When I was growing up, my parents would tell me about all the ancient technologies they had to use in their youth. Whether it was a car with a manual choke; a phone that required you to ask an operator to connect you, or a record player with a hand crank, mum and dad experienced a tonne of tech frustrations I would never know.
As my 1-year-old upgrades his speech capability, I expect to tell him about these 10 awesome tech frustrations that he'll never experience. I hope he feels sorry for me, at least a little bit.
As old tech gives way to the faster, newer, and shinier, we can't help but feel a few pangs of nostalgia for our gadgets of yore—even if just for the trouble they caused. Laptop Mag's Avram Piitch takes us on a tour of all those technology-born pains in the ass that new generations will never have the joys of knowing.
I've been using broadband since 1999, but I'll never forget the excitement of dial-up Internet. Barring a broadband apocalypse, my son will be able to count on boringly consistent connectivity throughout his life. Dial-up was like a box of chocolates; you never knew what you were going to get.
Listening to the modem dial was like watching a croupier spin the roulette wheel. I'd hold my breath as it punched the final number. Would I get a busy signal, or would it just keep ringing until I hit the cancel button and tried again? Even when my ISP's modem picked up, I was on pins and needles for at least 30 seconds while I heard the familiar "boing, boing, bing" of its handshaking process. In the end, I could come out a winner with a speedy 56K connection or take the penny prize with a 14.4 Kbps rate that took 10 minutes to download a single photo.
These days, you have to work pretty hard to lose your work. Everything my son writes, from his first scribbles to his college papers, will be preserved in the cloud for his great- grandchildren to see.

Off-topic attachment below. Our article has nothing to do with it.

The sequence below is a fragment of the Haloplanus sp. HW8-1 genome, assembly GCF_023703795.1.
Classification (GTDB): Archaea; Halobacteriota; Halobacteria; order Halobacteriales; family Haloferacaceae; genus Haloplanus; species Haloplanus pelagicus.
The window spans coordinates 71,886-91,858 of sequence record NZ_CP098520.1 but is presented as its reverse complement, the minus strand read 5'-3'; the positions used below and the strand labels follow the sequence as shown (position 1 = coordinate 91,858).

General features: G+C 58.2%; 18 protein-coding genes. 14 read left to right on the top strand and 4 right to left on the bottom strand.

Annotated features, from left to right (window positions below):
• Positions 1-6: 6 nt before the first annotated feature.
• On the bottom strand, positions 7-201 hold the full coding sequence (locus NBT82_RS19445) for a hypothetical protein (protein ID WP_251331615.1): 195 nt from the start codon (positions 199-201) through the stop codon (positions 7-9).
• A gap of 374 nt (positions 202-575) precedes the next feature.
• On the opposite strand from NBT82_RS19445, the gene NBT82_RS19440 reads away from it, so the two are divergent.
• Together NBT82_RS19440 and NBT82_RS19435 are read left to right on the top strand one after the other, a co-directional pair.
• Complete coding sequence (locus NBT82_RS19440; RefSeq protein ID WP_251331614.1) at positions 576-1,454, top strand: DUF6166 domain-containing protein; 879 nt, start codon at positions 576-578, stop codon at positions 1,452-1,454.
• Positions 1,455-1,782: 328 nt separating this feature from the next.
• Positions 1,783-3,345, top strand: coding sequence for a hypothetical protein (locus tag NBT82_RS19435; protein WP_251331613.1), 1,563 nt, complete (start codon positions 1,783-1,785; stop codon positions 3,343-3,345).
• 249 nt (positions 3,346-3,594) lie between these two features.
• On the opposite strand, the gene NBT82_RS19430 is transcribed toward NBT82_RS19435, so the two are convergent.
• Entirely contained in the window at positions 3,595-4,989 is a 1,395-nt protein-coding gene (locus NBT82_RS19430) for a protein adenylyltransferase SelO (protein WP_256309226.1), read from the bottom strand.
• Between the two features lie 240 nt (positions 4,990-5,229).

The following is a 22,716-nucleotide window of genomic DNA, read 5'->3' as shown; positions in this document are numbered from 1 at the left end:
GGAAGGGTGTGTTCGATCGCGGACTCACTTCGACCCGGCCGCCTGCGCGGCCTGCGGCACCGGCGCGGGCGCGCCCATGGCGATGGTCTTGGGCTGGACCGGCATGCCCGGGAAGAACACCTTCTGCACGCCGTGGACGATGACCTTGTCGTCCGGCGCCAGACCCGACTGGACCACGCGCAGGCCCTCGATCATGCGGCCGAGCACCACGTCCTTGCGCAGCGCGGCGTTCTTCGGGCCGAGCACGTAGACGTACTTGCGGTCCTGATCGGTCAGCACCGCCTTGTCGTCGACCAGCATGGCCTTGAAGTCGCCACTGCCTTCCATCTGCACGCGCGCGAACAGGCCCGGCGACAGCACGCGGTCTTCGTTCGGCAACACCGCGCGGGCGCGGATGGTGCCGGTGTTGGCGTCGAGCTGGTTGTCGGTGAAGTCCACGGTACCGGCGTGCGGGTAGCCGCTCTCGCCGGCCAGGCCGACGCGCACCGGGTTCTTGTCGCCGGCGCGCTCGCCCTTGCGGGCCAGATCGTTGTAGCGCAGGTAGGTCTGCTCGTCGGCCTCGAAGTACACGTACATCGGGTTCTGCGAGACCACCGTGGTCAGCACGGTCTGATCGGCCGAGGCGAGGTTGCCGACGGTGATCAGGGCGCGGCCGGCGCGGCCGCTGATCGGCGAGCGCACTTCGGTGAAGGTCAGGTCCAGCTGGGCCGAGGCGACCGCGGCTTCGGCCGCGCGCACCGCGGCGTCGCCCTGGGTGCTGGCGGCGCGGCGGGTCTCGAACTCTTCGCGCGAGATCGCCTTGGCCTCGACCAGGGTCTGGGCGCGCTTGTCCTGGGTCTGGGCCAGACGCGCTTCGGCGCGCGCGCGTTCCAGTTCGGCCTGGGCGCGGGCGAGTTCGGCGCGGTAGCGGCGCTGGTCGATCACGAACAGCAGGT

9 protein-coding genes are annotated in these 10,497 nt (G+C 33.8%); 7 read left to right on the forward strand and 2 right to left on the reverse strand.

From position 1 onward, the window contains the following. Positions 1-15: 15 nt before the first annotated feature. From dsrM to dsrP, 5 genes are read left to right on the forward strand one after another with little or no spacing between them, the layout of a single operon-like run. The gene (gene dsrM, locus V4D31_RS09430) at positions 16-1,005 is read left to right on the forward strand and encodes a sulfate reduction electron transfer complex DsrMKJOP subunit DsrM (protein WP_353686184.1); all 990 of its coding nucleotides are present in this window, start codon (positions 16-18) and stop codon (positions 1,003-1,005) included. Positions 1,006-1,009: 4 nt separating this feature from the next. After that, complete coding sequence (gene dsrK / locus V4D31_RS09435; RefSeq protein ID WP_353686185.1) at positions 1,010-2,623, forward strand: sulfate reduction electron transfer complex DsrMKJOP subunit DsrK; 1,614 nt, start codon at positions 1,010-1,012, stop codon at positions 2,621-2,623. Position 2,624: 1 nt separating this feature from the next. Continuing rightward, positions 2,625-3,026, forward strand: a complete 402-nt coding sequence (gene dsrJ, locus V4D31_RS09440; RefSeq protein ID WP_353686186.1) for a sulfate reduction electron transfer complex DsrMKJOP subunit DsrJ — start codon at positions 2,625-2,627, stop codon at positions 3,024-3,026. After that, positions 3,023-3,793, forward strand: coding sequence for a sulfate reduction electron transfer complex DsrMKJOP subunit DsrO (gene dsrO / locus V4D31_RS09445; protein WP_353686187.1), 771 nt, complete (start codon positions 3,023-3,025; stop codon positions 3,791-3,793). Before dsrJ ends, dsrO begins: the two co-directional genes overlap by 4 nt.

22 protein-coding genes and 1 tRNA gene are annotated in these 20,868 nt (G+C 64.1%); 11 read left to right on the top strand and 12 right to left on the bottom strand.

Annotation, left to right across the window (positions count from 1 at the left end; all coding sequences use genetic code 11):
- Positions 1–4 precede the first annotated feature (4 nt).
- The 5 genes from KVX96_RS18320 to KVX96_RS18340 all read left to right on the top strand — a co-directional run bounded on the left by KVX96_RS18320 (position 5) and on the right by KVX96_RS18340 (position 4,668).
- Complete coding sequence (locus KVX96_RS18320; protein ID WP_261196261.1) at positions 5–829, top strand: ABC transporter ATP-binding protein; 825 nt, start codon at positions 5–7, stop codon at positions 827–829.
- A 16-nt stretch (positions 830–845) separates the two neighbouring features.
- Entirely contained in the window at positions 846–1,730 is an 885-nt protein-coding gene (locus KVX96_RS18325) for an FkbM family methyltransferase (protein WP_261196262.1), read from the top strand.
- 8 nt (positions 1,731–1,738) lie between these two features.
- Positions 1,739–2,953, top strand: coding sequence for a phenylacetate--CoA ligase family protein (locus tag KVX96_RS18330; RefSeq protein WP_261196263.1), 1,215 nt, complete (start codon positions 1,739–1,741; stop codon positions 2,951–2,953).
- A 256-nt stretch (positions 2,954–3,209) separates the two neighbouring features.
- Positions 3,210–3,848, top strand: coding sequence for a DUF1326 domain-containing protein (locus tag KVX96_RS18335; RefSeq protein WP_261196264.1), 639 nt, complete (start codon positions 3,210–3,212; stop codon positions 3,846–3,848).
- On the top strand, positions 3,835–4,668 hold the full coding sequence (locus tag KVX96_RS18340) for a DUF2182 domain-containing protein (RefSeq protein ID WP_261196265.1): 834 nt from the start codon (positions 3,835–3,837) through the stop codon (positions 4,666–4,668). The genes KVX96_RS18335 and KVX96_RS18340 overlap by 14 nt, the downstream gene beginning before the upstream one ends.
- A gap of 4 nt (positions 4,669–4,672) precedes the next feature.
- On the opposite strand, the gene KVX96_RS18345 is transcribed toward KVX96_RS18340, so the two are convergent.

When I was growing up, we had flimsy 5.25-inch floppy disks to save our data. Unlike today's flash drives that survive 30 minutes under water, these fallible floppies could fall victim to magnets, heat or even overuse. Even better, it took a very long time to save a document, making you less likely to write to disk while you worked.
Throughout his life, my son will never be out of pocket, because he'll always have a phone or some communication device with him. However, when I was growing up, the only way to reach out and touch someone from the road was to use a payphone.
These days, you'll have an easier time finding a drive-in movie theatre than a working payphone — and for good reason. The ear pieces on these contagion kiosks were about as sanitary as a public toilet seat that hadn't been cleaned in years. Even worse, I never had the right amount of change, so I had to use a pricey calling card. Remember those?
By the time my son is in kindergarten, he'll probably be wearing a headset that beams full emails into his retina while he walks around. But his father was excited to get an alpha numeric pager that buzzed with a caller's phone number.
Unfortunately, when you received a page, you often didn't know whose number it was and what that person wanted until you returned the call. I can't tell you how many times I ran to the nearest payphone just to call back telemarketers or strangers who paged the wrong number.
When I sit down on the couch with my son and show him all my favourite movies, they'll be streaming from the cloud right to our tablet or TV. So he'll spray milk from his nose when I tell him about how we used to rent VHS tapes from a store.